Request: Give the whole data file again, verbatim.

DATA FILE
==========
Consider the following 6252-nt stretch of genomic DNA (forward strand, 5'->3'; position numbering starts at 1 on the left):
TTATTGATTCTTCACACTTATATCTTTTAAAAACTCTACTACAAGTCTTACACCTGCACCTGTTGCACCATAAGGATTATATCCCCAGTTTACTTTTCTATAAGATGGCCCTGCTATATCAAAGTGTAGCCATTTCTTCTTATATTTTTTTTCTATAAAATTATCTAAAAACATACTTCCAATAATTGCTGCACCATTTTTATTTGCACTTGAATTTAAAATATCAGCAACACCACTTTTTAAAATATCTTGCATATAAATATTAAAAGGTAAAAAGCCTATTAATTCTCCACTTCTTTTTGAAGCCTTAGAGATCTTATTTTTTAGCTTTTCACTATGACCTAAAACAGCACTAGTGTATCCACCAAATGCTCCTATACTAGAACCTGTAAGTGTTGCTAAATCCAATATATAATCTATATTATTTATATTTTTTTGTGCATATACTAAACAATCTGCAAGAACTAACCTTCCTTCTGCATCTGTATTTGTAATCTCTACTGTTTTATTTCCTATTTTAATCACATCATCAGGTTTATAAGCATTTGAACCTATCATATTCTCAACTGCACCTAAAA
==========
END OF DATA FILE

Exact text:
Consider the following 6252-nt stretch of genomic DNA (forward strand, 5'->3'; position numbering starts at 1 on the left):
TTATTGATTCTTCACACTTATATCTTTTAAAAACTCTACTACAAGTCTTACACCTGCACCTGTTGCACCATAAGGATTATATCCCCAGTTTACTTTTCTATAAGATGGCCCTGCTATATCAAAGTGTAGCCATTTCTTCTTATATTTTTTTTCTATAAAATTATCTAAAAACATACTTCCAATAATTGCTGCACCATTTTTATTTGCACTTGAATTTAAAATATCAGCAACACCACTTTTTAAAATATCTTGCATATAAATATTAAAAGGTAAAAAGCCTATTAATTCTCCACTTCTTTTTGAAGCCTTAGAGATCTTATTTTTTAGCTTTTCACTATGACCTAAAACAGCACTAGTGTATCCACCAAATGCTCCTATACTAGAACCTGTAAGTGTTGCTAAATCCAATATATAATCTATATTATTTATATTTTTTTGTGCATATACTAAACAATCTGCAAGAACTAACCTTCCTTCTGCATCTGTATTTGTAATCTCTACTGTTTTATTTCCTATTTTAATCACATCATCAGGTTTATAAGCATTTGAACCTATCATATTCTCAACTGCACCTAAAA